WIT Press

Preservation Of Archaeological Heritage: The Spell Of Interpretation


Free (open access)





Page Range

375 - 385




332 kb

Paper DOI



WIT Press


M. Leus & M. Arckens


In consequence of The Convention of La Valetta on protection of the European archaeological heritage, archaeology evolved from research exclusively performed by universities and museums to a developer-funded archaeology that is part of the Spatial Planning Policy. Nevertheless, this new approach of archaeology did not result in sites which are easily accessible, neither in an implicit nor explicit way, for visitors and the host community. This research focuses on the process of interpretation of archaeological heritage in situ. The suggested process of opening up uses the experience in relation to memories. The ontological content of the experience, leads to ‘an experience of being’ in contrast to ‘an experience of event’, which makes it a hermeneutical activity. The reading of Nora’s ‘lieux de memoire’ is always a matter of interpretation, but it must take place in a temporal space, where past and present are interconnected, and it is a reading that recognizes the distance in time as a continuous process. We will discuss different methods for the creation of a conceptual framework as a basis for empirical research in the field of experiential qualities of archaeological sites. A concept based on multisensory experience and the semiotic model of Peirce, in particular the interpretation of the relation between a sign and its object, offers a significant instrument that reveals experiences and associations. In this way a sensorial layer is added. Presentation of archaeological sites by means of different opening up-strategies generates opportunities for a broader heritage and sustainable environmental awareness and is considerate of our responsibility for future generations. Keywords: preservation, interpretation, presentation, experience, memories, semiotics, flow.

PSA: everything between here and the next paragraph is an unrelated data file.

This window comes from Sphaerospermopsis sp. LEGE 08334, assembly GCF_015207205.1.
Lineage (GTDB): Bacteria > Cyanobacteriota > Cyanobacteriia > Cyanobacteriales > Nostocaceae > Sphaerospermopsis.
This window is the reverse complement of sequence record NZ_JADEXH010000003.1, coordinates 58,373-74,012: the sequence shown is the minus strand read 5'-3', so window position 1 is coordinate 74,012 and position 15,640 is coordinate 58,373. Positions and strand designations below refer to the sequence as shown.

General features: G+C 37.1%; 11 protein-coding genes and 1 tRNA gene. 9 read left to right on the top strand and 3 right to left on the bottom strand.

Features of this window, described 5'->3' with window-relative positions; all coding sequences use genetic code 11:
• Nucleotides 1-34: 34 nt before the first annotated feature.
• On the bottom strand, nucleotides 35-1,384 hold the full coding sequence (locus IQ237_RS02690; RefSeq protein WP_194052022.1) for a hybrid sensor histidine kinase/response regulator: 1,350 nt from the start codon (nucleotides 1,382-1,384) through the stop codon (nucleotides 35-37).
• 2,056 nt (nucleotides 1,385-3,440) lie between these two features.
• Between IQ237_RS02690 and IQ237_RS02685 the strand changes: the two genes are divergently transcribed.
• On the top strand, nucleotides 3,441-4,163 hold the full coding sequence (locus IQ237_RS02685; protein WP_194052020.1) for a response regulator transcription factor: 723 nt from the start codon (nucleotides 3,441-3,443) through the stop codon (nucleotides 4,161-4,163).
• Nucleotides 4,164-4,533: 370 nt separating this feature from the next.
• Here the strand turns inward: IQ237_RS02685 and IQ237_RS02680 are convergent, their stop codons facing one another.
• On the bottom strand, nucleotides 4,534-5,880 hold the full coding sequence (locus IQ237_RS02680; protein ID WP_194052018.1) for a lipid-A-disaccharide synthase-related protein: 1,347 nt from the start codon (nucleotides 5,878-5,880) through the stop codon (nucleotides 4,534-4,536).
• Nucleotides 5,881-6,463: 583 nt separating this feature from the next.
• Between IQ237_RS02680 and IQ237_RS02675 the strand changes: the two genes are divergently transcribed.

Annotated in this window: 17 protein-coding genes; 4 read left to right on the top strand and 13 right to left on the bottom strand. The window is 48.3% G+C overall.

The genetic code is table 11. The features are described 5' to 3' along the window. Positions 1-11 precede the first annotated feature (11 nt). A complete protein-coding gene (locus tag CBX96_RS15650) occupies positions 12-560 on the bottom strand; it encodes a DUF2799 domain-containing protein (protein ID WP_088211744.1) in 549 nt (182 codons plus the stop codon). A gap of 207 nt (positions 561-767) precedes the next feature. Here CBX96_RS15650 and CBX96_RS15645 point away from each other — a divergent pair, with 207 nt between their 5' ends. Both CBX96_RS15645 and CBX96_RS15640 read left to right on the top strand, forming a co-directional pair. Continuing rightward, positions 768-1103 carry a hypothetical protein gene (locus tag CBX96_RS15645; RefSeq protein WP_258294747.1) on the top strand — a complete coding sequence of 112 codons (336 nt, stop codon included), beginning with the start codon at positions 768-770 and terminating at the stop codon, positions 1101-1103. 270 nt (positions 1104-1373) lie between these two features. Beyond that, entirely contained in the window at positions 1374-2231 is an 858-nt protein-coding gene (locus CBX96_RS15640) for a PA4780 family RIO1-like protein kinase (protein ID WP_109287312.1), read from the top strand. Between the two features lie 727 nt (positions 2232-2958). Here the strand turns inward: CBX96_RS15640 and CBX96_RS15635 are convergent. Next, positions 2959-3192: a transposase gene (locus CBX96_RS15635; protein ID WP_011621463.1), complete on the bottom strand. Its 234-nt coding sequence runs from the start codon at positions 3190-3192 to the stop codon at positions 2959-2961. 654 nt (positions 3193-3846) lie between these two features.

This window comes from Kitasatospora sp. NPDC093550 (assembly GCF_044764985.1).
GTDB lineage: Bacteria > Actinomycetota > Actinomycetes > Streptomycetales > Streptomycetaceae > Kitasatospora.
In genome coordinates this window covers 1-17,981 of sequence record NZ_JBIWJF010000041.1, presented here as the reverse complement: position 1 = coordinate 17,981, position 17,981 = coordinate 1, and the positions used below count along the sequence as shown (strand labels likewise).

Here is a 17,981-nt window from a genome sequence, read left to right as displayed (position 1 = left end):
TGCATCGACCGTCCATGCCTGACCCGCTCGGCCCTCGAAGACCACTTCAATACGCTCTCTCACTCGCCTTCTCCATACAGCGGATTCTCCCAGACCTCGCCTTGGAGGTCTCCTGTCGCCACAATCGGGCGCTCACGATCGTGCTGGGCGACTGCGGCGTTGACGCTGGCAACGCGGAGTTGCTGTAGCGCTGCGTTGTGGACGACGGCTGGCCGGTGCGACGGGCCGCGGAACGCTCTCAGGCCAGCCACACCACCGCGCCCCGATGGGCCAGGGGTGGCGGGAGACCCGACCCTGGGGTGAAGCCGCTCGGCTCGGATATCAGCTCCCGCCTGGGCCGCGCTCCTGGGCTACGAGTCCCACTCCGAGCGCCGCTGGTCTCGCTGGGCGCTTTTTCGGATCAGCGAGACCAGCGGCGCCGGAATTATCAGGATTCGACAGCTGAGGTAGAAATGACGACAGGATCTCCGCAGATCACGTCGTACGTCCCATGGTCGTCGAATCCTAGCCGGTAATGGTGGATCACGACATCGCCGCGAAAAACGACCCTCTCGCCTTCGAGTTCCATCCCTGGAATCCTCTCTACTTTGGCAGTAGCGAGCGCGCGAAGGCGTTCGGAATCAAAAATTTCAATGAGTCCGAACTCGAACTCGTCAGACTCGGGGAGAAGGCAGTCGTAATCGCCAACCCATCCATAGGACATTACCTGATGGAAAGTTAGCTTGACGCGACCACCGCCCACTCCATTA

preservation, interpretation, presentation, experience, memories, semiotics, flow